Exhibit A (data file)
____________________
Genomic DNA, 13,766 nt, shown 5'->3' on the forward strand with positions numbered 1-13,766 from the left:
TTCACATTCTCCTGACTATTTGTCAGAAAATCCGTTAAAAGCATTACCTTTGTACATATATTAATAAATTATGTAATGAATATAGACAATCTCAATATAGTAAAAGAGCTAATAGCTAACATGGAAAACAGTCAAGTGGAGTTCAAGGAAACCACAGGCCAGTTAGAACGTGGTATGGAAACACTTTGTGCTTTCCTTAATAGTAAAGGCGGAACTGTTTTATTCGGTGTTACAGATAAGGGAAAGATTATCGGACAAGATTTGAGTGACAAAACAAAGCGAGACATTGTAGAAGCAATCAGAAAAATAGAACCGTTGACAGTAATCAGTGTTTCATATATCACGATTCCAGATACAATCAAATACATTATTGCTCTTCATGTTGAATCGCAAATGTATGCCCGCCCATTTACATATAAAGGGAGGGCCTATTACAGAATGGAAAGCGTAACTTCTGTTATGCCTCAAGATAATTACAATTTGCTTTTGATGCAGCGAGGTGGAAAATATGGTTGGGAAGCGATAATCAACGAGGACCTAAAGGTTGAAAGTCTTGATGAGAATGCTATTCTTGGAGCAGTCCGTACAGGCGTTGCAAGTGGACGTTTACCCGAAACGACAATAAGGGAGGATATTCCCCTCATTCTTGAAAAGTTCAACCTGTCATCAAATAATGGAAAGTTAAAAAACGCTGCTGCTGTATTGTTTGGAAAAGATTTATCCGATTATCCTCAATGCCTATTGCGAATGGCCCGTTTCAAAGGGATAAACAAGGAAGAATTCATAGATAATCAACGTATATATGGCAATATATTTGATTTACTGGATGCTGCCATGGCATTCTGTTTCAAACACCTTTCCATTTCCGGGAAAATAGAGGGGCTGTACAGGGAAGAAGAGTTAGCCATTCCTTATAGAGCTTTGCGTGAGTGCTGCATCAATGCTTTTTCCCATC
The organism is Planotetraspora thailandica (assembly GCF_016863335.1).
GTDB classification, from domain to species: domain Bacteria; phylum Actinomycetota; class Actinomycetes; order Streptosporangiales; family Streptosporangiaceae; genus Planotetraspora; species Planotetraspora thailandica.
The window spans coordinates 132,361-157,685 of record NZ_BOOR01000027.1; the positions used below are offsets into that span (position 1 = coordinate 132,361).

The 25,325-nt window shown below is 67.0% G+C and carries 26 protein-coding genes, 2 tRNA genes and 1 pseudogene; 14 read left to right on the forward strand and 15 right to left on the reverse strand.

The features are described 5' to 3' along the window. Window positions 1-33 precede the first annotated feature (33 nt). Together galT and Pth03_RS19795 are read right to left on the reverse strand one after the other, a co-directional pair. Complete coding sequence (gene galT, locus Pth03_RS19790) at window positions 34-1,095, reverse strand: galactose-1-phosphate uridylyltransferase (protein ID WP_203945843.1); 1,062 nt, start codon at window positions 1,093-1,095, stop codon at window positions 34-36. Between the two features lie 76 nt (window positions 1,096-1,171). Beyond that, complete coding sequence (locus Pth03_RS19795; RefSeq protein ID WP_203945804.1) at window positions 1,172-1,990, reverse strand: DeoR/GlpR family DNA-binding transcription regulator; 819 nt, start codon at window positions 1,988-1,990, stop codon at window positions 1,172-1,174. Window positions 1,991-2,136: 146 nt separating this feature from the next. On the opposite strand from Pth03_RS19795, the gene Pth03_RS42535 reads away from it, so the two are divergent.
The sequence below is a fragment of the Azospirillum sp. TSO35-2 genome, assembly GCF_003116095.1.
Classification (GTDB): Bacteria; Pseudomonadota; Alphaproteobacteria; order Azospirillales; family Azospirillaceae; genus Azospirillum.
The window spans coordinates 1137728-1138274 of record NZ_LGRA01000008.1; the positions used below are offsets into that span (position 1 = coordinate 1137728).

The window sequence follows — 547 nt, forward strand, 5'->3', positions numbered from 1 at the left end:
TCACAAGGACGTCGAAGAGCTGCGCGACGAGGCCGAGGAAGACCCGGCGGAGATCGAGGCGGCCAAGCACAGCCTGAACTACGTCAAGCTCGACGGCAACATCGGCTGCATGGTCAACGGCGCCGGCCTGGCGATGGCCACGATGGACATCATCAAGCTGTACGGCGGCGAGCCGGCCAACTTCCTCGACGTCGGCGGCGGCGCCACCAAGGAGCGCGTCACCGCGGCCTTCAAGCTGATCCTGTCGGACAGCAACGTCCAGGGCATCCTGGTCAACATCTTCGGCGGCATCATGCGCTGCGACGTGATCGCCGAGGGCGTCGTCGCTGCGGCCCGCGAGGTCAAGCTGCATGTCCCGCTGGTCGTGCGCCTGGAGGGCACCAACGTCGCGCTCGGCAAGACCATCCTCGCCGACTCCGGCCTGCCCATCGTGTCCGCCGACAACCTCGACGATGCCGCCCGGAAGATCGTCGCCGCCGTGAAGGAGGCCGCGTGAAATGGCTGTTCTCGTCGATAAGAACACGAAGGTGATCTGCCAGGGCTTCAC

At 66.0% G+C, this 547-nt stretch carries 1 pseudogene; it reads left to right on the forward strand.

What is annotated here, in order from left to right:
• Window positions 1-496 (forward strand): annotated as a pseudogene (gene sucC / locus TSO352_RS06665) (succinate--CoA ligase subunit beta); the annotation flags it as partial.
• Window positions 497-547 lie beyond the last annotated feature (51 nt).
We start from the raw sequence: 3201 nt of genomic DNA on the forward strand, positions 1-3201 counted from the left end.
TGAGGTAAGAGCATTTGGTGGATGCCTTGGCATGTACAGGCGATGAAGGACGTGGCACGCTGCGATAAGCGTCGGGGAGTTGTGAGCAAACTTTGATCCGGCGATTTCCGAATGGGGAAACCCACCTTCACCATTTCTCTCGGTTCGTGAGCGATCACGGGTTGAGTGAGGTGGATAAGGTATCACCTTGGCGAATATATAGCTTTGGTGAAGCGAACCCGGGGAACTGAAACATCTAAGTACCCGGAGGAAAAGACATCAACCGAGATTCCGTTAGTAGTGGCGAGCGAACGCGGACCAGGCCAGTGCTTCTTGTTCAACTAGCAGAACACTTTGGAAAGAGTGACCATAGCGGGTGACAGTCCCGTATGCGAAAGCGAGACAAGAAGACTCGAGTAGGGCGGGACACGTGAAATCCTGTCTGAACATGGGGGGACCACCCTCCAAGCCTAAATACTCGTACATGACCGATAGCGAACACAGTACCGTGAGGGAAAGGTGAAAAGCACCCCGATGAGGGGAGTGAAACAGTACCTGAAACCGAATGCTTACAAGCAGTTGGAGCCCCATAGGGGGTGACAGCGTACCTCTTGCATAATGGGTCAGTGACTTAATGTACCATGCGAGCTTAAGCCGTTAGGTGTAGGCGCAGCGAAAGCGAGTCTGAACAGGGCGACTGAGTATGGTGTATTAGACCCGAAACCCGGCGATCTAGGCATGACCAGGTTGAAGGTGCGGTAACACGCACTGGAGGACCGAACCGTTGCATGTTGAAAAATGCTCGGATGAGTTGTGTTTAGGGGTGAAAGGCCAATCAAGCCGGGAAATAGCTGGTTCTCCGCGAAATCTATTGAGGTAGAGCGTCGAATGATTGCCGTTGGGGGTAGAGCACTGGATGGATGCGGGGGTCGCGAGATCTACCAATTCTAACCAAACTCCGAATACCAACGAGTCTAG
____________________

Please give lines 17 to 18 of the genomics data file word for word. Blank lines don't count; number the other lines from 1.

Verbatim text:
We start from the raw sequence: 3201 nt of genomic DNA on the forward strand, positions 1-3201 counted from the left end.
TGAGGTAAGAGCATTTGGTGGATGCCTTGGCATGTACAGGCGATGAAGGACGTGGCACGCTGCGATAAGCGTCGGGGAGTTGTGAGCAAACTTTGATCCGGCGATTTCCGAATGGGGAAACCCACCTTCACCATTTCTCTCGGTTCGTGAGCGATCACGGGTTGAGTGAGGTGGATAAGGTATCACCTTGGCGAATATATAGCTTTGGTGAAGCGAACCCGGGGAACTGAAACATCTAAGTACCCGGAGGAAAAGACATCAACCGAGATTCCGTTAGTAGTGGCGAGCGAACGCGGACCAGGCCAGTGCTTCTTGTTCAACTAGCAGAACACTTTGGAAAGAGTGACCATAGCGGGTGACAGTCCCGTATGCGAAAGCGAGACAAGAAGACTCGAGTAGGGCGGGACACGTGAAATCCTGTCTGAACATGGGGGGACCACCCTCCAAGCCTAAATACTCGTACATGACCGATAGCGAACACAGTACCGTGAGGGAAAGGTGAAAAGCACCCCGATGAGGGGAGTGAAACAGTACCTGAAACCGAATGCTTACAAGCAGTTGGAGCCCCATAGGGGGTGACAGCGTACCTCTTGCATAATGGGTCAGTGACTTAATGTACCATGCGAGCTTAAGCCGTTAGGTGTAGGCGCAGCGAAAGCGAGTCTGAACAGGGCGACTGAGTATGGTGTATTAGACCCGAAACCCGGCGATCTAGGCATGACCAGGTTGAAGGTGCGGTAACACGCACTGGAGGACCGAACCGTTGCATGTTGAAAAATGCTCGGATGAGTTGTGTTTAGGGGTGAAAGGCCAATCAAGCCGGGAAATAGCTGGTTCTCCGCGAAATCTATTGAGGTAGAGCGTCGAATGATTGCCGTTGGGGGTAGAGCACTGGATGGATGCGGGGGTCGCGAGATCTACCAATTCTAACCAAACTCCGAATACCAACGAGTCTAG